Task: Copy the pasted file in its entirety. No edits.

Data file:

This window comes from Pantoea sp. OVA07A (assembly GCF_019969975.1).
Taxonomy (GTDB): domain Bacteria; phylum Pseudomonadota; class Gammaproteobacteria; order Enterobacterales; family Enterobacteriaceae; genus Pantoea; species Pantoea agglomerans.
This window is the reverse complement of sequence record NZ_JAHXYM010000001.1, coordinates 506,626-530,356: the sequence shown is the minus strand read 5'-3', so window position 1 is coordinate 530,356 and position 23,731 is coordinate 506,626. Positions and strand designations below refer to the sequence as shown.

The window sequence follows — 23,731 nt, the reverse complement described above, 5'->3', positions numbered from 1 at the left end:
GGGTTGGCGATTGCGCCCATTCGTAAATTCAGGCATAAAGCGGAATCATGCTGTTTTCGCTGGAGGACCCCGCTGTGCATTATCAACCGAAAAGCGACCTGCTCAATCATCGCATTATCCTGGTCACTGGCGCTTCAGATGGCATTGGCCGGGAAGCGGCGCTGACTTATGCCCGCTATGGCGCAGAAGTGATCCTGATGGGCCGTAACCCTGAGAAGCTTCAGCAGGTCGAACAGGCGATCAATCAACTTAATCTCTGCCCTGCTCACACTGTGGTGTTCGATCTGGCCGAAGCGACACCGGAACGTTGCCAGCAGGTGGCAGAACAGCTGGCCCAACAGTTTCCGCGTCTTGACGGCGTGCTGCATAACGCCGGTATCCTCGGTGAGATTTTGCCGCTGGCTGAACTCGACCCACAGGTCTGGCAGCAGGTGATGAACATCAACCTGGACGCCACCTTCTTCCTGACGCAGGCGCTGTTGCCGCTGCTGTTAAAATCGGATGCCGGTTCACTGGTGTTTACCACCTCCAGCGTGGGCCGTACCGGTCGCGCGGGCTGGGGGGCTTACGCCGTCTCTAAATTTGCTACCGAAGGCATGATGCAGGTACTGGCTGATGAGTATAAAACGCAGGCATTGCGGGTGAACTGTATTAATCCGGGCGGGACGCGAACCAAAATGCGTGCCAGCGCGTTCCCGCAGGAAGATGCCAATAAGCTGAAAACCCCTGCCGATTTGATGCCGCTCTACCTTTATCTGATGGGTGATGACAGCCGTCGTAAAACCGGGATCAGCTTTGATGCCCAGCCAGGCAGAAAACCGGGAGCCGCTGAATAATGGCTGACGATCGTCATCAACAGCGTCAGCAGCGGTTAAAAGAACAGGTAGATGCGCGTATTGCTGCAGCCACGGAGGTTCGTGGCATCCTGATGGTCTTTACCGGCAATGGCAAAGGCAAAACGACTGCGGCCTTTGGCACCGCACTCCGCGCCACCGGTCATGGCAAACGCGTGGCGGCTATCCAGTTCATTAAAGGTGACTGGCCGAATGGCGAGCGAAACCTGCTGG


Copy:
This window comes from Pantoea sp. OVA07A (assembly GCF_019969975.1).
Taxonomy (GTDB): domain Bacteria; phylum Pseudomonadota; class Gammaproteobacteria; order Enterobacterales; family Enterobacteriaceae; genus Pantoea; species Pantoea agglomerans.
This window is the reverse complement of sequence record NZ_JAHXYM010000001.1, coordinates 506,626-530,356: the sequence shown is the minus strand read 5'-3', so window position 1 is coordinate 530,356 and position 23,731 is coordinate 506,626. Positions and strand designations below refer to the sequence as shown.

The window sequence follows — 23,731 nt, the reverse complement described above, 5'->3', positions numbered from 1 at the left end:
GGGTTGGCGATTGCGCCCATTCGTAAATTCAGGCATAAAGCGGAATCATGCTGTTTTCGCTGGAGGACCCCGCTGTGCATTATCAACCGAAAAGCGACCTGCTCAATCATCGCATTATCCTGGTCACTGGCGCTTCAGATGGCATTGGCCGGGAAGCGGCGCTGACTTATGCCCGCTATGGCGCAGAAGTGATCCTGATGGGCCGTAACCCTGAGAAGCTTCAGCAGGTCGAACAGGCGATCAATCAACTTAATCTCTGCCCTGCTCACACTGTGGTGTTCGATCTGGCCGAAGCGACACCGGAACGTTGCCAGCAGGTGGCAGAACAGCTGGCCCAACAGTTTCCGCGTCTTGACGGCGTGCTGCATAACGCCGGTATCCTCGGTGAGATTTTGCCGCTGGCTGAACTCGACCCACAGGTCTGGCAGCAGGTGATGAACATCAACCTGGACGCCACCTTCTTCCTGACGCAGGCGCTGTTGCCGCTGCTGTTAAAATCGGATGCCGGTTCACTGGTGTTTACCACCTCCAGCGTGGGCCGTACCGGTCGCGCGGGCTGGGGGGCTTACGCCGTCTCTAAATTTGCTACCGAAGGCATGATGCAGGTACTGGCTGATGAGTATAAAACGCAGGCATTGCGGGTGAACTGTATTAATCCGGGCGGGACGCGAACCAAAATGCGTGCCAGCGCGTTCCCGCAGGAAGATGCCAATAAGCTGAAAACCCCTGCCGATTTGATGCCGCTCTACCTTTATCTGATGGGTGATGACAGCCGTCGTAAAACCGGGATCAGCTTTGATGCCCAGCCAGGCAGAAAACCGGGAGCCGCTGAATAATGGCTGACGATCGTCATCAACAGCGTCAGCAGCGGTTAAAAGAACAGGTAGATGCGCGTATTGCTGCAGCCACGGAGGTTCGTGGCATCCTGATGGTCTTTACCGGCAATGGCAAAGGCAAAACGACTGCGGCCTTTGGCACCGCACTCCGCGCCACCGGTCATGGCAAACGCGTGGCGGCTATCCAGTTCATTAAAGGTGACTGGCCGAATGGCGAGCGAAACCTGCTGG